Bevel: Case Report

Demystifying Natal Teeth: A Case Report

Nilima Sharma, Sabina Khan


Hypo-mineralized structures are found intra orally in infants at the time of birth or during the first month after birth. These are thus termed as natal and neonatal teeth respectively. Often this is a cause of concern for the parent as they are unaware that such a condition even exists. Also, folklore is attached to the presence of teeth in an infant; some consider it an indication of good luck whereas others take it as an ill omen. This case report is an attempt to unravel the incidence, etiology, complications, and treatment of natal teeth.


Keywords: Complications;Natal Teeth;Tooth Extraction;Syndromes


Nilima Sharma, Sabina Khan. Demystifying Natal Teeth: A Case Report. International Journal of Oral & Maxillofacial Pathology; 2015:6(1):26-29. ©International Journal of Oral and Maxillofacial Pathology. Published by Publishing Division, Celesta Software Private Limited. All Rights Reserved.



Natal teeth are teeth that are already present at the time of birth. They are different from neonatal teeth, which grow in during the first 30 days after birth.1 The literature reports varying incidence of natal teeth; as low as 1:30,000 to as as high as approximately 1:1000 live births.2,3 They are three times more common than the neonatal teeth.4 The most commonly affected teeth are the lower primary central incisors.5 Tsai et al.6 reported that natal teeth among cases with cleft lip and palate (CLP) were more often observed in the premaxillary and maxillary segments, unlike the cases without cleft. Natal teeth usually occur in pairs. The eruption of more than two natal teeth is rare. The majority of natal teeth represent the early eruption of normal deciduous dentition. Less than 10% of natal teeth are supernumerary. Natal teeth might resemble normal primary dentition in size and shape; however, the teeth are often smaller, conical and yellowish, and have hypo-plastic enamel and dentin with poor or absent root formation.1 A dental roentgenogram is indicated to differentiate the premature eruption of deciduous tooth or large soft tissue enlargement.7 Our case report revisits the natal teeth along with the histomorphometric report illustrating the histologic picture of the same.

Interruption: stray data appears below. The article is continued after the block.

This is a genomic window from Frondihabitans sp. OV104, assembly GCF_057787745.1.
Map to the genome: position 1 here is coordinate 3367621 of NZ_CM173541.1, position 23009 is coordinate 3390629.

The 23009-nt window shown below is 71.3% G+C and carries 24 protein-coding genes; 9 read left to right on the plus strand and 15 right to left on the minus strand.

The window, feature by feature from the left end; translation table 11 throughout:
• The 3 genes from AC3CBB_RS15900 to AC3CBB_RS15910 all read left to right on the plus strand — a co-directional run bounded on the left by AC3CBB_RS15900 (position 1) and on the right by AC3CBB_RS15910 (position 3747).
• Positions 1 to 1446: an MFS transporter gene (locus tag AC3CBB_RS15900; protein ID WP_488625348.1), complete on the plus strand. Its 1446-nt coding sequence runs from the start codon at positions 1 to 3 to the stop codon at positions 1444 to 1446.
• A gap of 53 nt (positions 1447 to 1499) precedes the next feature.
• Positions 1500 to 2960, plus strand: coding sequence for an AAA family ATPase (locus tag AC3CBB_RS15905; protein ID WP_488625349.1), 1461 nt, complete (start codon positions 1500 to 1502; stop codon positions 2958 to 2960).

Case Report

A two-day old baby girl was admitted in the natal intensive care Unit of Hakeem Abdul Hameed centenary Hospital with the chief complaint of jaundice. A dental referral was sought for teeth like structures in the lower jaw. Oral examination revealed pre-deciduous dentition in relation to mandibular anterior region.(Figure 1a) They were reported being present at the time of birth. Medical history was non-contributory and the childbirth was a normal delivery in the same hospital. She was one of the twin girls delivered by the mother of Indian origin and the father was of African origin. The other twin was healthy and her oral examination was non-contributory. Intra-orally two calcified structures resembling teeth were present in the mandibular anterior region. They were mobile on examination. A written informed consent was taken from the parents and the teeth were extracted under local anesthesia after two weeks of birth. The extracted teeth were sent for histopathologic examination. The patient was kept on regular follow-up. Histologic findings reported the presence of odontoblastic layer overlying the dental pulp tissue with dentine layer and a hypo mineralized enamel being noticed.(Figure 1b & c)



Natal teeth have been reported as early as 59 B.C.8 Leung studied 50,892 infants delivered over 17 years and found the incidence of natal teeth to be 1:3, among 392 live births. The condition is slightly more common in females. There is a racial variation in the incidence; the occurrence more common among infants of some American Indian tribes.1 Our case had African-Indian parentage. Infection, febrile states, trauma, malnutrition, superficial position of the tooth germ, hormonal stimulation and maternal exposure to environmental toxins has been implicated as causative factors.2


Natal teeth are isolated incidents, but literature also reports their association with certain syndromes such as reactive fibrous hyperplasia,9 congenital hydrocephalus, congenital glaucoma Walker Warburg syndrome,10 bilateral mandibular hamartomas,10 pyogenic granuloma,11 peripheral ossifying fibroma, eruption cyst,9 gingival fibrous hamartoma.12 bifid tongue and deaf mutism.13